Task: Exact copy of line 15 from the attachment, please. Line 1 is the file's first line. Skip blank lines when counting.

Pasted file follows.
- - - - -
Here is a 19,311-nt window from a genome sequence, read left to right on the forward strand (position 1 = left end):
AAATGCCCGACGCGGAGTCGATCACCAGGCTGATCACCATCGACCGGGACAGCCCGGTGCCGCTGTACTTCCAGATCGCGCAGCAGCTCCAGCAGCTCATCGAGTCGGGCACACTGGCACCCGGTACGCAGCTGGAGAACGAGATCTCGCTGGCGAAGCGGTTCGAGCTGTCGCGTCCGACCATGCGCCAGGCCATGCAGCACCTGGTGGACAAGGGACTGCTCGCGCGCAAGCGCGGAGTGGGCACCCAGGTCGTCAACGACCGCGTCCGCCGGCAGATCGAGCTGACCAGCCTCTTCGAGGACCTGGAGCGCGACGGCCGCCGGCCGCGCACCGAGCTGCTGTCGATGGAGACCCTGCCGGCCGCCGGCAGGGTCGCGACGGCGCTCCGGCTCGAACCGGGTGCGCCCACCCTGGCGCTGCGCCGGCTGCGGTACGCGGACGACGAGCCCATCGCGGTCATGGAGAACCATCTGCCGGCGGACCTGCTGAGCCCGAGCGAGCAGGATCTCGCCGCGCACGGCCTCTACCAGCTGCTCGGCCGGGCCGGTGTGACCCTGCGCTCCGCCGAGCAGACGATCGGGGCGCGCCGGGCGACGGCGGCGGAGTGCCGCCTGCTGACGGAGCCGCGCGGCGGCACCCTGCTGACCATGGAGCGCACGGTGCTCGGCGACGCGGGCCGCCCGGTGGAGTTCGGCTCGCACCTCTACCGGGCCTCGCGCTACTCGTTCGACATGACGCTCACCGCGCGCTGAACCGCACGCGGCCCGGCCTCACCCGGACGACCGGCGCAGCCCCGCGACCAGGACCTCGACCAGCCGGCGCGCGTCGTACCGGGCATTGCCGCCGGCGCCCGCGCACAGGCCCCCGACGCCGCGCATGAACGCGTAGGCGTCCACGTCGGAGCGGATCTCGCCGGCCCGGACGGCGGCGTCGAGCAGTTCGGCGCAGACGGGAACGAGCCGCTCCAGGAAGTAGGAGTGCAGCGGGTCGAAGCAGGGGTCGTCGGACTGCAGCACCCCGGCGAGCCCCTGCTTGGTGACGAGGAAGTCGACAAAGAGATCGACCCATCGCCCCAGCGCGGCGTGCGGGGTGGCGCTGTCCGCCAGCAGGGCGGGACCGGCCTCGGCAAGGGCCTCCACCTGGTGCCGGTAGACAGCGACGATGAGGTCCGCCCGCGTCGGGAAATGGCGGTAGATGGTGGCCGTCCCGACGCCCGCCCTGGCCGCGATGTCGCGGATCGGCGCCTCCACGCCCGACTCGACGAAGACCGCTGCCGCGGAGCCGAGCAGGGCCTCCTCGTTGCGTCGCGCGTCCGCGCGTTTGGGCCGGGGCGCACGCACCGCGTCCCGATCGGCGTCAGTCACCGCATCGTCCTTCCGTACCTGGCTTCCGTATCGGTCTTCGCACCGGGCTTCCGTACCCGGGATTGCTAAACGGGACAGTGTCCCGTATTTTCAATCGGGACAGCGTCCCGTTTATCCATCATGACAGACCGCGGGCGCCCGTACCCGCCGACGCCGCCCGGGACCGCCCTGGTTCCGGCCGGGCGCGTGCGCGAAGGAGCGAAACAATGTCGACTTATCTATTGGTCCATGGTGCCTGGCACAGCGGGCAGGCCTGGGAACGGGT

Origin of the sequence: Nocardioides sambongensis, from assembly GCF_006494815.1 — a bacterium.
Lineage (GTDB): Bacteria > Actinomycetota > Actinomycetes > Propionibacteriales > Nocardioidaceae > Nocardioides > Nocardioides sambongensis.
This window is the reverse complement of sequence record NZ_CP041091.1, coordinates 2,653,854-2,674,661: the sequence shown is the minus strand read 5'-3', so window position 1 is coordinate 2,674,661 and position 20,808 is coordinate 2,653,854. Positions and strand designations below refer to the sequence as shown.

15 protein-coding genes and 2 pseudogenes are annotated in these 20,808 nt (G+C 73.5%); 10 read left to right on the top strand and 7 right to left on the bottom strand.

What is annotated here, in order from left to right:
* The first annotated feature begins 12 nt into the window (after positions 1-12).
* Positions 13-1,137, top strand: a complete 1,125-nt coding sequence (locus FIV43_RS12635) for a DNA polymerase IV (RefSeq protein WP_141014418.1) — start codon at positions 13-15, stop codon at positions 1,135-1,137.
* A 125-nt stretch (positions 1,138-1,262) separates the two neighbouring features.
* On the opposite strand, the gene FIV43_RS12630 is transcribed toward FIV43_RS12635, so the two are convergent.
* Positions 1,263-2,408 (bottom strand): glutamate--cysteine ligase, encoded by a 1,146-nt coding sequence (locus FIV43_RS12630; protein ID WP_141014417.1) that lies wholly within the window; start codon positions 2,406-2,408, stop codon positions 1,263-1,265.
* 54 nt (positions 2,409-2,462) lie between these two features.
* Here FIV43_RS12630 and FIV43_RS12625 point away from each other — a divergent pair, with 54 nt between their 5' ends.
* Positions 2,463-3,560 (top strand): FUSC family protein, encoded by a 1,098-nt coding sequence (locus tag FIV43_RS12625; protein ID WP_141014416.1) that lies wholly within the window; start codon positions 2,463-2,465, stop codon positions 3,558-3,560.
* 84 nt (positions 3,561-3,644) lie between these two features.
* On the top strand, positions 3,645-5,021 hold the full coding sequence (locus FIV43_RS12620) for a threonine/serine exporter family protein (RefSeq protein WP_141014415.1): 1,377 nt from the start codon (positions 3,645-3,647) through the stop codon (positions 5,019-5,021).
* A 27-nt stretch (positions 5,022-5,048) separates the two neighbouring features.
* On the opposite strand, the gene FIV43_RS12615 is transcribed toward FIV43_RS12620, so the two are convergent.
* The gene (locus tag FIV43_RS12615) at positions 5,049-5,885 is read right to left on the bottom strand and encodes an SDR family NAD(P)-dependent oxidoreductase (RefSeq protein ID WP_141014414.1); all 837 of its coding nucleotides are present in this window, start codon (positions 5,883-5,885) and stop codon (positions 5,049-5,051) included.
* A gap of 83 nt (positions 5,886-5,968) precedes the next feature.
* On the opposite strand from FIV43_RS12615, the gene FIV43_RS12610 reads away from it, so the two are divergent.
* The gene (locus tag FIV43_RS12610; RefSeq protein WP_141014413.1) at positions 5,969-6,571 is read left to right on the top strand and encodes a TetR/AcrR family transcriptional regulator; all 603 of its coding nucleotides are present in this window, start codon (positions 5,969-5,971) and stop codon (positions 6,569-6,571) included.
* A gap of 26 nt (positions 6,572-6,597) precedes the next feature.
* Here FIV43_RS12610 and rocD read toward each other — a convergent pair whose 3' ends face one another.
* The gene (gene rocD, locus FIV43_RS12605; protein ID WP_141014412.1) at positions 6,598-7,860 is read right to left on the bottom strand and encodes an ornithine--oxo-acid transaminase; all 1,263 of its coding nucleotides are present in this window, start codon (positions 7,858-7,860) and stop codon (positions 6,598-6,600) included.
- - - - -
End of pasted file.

* Positions 2,463-3,560 (top strand): FUSC family protein, encoded by a 1,098-nt coding sequence (locus tag FIV43_RS12625; protein ID WP_141014416.1) that lies wholly within the window; start codon positions 2,463-2,465, stop codon positions 3,558-3,560.